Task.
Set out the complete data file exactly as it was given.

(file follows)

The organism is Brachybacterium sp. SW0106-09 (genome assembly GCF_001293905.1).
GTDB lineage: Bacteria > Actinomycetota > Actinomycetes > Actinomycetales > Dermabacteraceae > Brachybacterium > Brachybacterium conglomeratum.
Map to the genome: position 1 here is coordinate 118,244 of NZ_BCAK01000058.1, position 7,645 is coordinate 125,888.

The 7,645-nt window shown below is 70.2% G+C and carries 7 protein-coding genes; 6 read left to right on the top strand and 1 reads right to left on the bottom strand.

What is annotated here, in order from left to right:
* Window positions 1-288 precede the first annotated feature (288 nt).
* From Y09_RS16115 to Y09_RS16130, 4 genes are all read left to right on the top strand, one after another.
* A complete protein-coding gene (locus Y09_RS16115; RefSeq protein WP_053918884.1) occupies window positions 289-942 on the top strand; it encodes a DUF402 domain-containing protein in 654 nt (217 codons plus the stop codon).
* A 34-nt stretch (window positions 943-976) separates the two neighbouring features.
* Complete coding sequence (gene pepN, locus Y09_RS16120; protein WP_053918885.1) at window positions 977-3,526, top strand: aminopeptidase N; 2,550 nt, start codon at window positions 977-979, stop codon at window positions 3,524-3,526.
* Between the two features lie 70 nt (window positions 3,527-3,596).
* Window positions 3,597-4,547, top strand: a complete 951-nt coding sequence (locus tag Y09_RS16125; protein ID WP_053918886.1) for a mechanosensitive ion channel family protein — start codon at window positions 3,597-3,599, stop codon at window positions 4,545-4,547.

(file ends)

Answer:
The organism is Brachybacterium sp. SW0106-09 (genome assembly GCF_001293905.1).
GTDB lineage: Bacteria > Actinomycetota > Actinomycetes > Actinomycetales > Dermabacteraceae > Brachybacterium > Brachybacterium conglomeratum.
Map to the genome: position 1 here is coordinate 118,244 of NZ_BCAK01000058.1, position 7,645 is coordinate 125,888.

The 7,645-nt window shown below is 70.2% G+C and carries 7 protein-coding genes; 6 read left to right on the top strand and 1 reads right to left on the bottom strand.

What is annotated here, in order from left to right:
* Window positions 1-288 precede the first annotated feature (288 nt).
* From Y09_RS16115 to Y09_RS16130, 4 genes are all read left to right on the top strand, one after another.
* A complete protein-coding gene (locus Y09_RS16115; RefSeq protein WP_053918884.1) occupies window positions 289-942 on the top strand; it encodes a DUF402 domain-containing protein in 654 nt (217 codons plus the stop codon).
* A 34-nt stretch (window positions 943-976) separates the two neighbouring features.
* Complete coding sequence (gene pepN, locus Y09_RS16120; protein WP_053918885.1) at window positions 977-3,526, top strand: aminopeptidase N; 2,550 nt, start codon at window positions 977-979, stop codon at window positions 3,524-3,526.
* Between the two features lie 70 nt (window positions 3,527-3,596).
* Window positions 3,597-4,547, top strand: a complete 951-nt coding sequence (locus tag Y09_RS16125; protein ID WP_053918886.1) for a mechanosensitive ion channel family protein — start codon at window positions 3,597-3,599, stop codon at window positions 4,545-4,547.